How do hands-on experiences with making things inspire a new generation of makers and technological innovators who contribute to solving pressing problems? Ann Hamilton, visual artist and self-described maker, joins Emily Pilloton, designer, builder, educator, author and founder of the nonprofit design agency Project H Design, which creates programs like Girls Garage, to talk about the relevance of hands-on learning and the power of design and building to excite the next generation of creative change makers. Reservations required online.
How can the arts inspire environmental advocacy?
Sun., May 21, 2017, 4:30–6 p.m., followed by Sunday Supper, 6–8 p.m. Exhibition galleries open to attendees before program.
Artists across disciplines and around the globe are creating works in response to climate change and other environmental issues. Can the arts communicate scientific evidence in ways that inspire advocacy or change attitudes and behaviors? Joining the conversation are Ruth Little, associate director, Cape Farewell, Miranda Massie, director of the Climate Museum, New York, Jacqui Patterson, director, Environmental and Climate Justice Program, NAACP, Laura Turner Seydel, chairperson, Captain Planet Foundation, and a member of Free Range Studios’ creative team. Moderated by Kari Fulton, award-winning environmental justice advocate and new media journalist based in Washington, D.C. Reservations required online.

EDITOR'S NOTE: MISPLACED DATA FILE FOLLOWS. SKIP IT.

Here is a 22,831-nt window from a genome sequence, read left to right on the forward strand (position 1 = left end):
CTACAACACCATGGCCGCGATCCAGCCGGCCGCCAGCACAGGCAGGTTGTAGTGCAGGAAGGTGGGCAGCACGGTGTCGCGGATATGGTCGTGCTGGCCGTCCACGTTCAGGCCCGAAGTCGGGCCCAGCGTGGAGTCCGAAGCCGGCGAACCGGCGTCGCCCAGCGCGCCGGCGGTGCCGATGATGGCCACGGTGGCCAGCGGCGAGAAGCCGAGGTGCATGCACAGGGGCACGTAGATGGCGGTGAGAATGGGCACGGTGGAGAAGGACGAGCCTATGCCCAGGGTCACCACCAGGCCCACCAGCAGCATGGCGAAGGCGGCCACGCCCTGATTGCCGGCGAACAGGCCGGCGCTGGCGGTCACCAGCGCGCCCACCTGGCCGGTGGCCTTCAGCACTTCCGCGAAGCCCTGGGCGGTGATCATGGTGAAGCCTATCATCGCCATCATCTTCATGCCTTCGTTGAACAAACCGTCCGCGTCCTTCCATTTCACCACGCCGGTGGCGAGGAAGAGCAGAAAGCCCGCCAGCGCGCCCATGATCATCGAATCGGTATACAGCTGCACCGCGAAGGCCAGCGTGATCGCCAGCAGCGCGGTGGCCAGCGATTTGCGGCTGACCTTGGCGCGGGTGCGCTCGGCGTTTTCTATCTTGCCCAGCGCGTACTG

Who are the new superwomen of the universe?
Wed., June 14, 2017, 7–8:30 p.m., followed by Catalyst, a cocktail hour with a topic and a twist, 8:30–9:30 p.m. Exhibition galleries open to attendees 5–6:45 p.m.
At the height of the golden age of comic books, women characters were treated primarily as plot devices for leading male characters with disheartening regularity. A new wave of superheroines is entering the comic universe, leading the fight for justice and dispelling traditional stereotypes in fiction and beyond. Speakers include Janelle Asselin, former writer for Comic Alliance and founder of Rosy Press; Carolyn Cocca, author of Superwomen: Gender, Power, and Representation; Ashley Woods, illustrator and graphic novelist, and artist for the Stranger Comic’s series “NIOBE: She is Life;” and others to be announced. Reservations required online.